Doctoral research. My SSHRC-funded doctoral research explored the possibilities and limitations of art education in South Africa, focusing on young people in after-school and community settings.  At the heart of this work rests my interest in critical discourses on youth as cultural producers, issues of ownership, commodification, expertise, and collaboration. Questions on how community practices and knowledge production might inform the development of responsive educational policy and curricula guide my research.  The fieldwork took place in a rural area where I worked with learners (from 8 to 16 years old) developing art practices using locally available resources.  The asset-based approach aimed to address divisions of race, class, and geography created by the apartheid legacy. While national curriculum reform is ongoing, the creation of relevant content in the current neoliberal context is challenging and many students are denied opportunities for artistic expression and learning. My dissertation used a postcolonial feminist framework to invoke methods of community art education and critical ethnography. In addition, I explored theories and practices of rural development, ethical research in the Global South, as well as the challenges of working in a context deeply affected by poverty, structural racism, anti-child bias, systemic violence, and HIV and AIDS. This research demonstrated that young people’s art making is shaped by and informs contextually bound social and relational processes. In places where young people are consistently marginalized, multimodal art offers both a platform for youth agency and a means to engage with the complexity of issues in their lives.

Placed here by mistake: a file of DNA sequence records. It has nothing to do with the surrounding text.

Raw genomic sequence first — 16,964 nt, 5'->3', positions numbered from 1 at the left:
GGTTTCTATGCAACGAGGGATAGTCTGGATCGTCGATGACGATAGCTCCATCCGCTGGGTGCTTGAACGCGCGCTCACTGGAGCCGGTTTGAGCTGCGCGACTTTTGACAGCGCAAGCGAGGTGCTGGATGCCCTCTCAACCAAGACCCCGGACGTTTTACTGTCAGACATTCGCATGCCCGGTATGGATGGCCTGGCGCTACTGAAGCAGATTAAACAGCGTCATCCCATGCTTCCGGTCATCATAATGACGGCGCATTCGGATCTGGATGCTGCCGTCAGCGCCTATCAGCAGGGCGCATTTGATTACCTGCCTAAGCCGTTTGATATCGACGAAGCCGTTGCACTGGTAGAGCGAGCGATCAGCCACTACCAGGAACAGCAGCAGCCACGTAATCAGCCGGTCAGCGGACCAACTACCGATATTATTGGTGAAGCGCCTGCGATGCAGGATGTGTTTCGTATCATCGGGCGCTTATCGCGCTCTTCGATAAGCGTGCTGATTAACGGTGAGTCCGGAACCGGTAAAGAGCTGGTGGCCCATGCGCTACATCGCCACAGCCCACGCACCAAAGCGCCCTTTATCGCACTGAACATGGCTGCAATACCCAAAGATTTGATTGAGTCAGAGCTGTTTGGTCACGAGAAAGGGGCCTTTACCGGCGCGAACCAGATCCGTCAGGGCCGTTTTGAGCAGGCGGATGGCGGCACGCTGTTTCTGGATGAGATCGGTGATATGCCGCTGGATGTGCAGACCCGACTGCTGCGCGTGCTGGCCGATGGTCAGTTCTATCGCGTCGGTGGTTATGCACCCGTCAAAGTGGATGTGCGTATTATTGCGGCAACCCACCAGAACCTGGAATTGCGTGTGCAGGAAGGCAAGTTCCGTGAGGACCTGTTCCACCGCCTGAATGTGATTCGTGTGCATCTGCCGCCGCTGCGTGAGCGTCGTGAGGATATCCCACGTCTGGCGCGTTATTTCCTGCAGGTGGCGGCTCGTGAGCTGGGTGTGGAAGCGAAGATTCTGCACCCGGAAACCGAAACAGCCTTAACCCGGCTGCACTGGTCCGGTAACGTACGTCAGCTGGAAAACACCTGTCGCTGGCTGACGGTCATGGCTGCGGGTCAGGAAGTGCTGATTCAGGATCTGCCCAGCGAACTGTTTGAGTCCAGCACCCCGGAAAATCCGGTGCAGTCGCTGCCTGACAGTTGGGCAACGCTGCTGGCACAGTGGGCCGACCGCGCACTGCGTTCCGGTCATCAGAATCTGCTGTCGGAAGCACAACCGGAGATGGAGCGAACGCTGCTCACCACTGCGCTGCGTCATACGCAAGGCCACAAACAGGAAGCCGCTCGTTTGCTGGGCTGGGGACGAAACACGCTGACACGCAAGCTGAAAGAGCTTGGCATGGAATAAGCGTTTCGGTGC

Current research. My postdoctoral research extends my dissertation project and involves the integration of art education, critical media literacy, community development, and knowledge mobilization. It focuses on supporting young aspiring artists through hands-on skills development and connecting them to other knowledgeable people, such as teachers, artisans, and elders. These intergenerational connections will be established via cellphone networks and social media platforms. This project uses an asset-based approach, which aims to facilitate creative practices amongst youth interested in diverse art forms such as ceramics, mixed media sculpture, and fibre arts. As a way to grow creative communities, this research also investigates the creation of cellphone accessible videos, gifs, and websites to establish and maintain safe, collaborative spaces where participants can develop sustainable art practices. A component of this project is the creation of physical and e-books made “by children for children” that can be self-published through cell phones using Wattpad or other similar story sharing platforms. This endeavour is intended to respond, not only to the general shortage of learning materials, but also to better reflect the lived realities of indigenous South Africans in educational settings.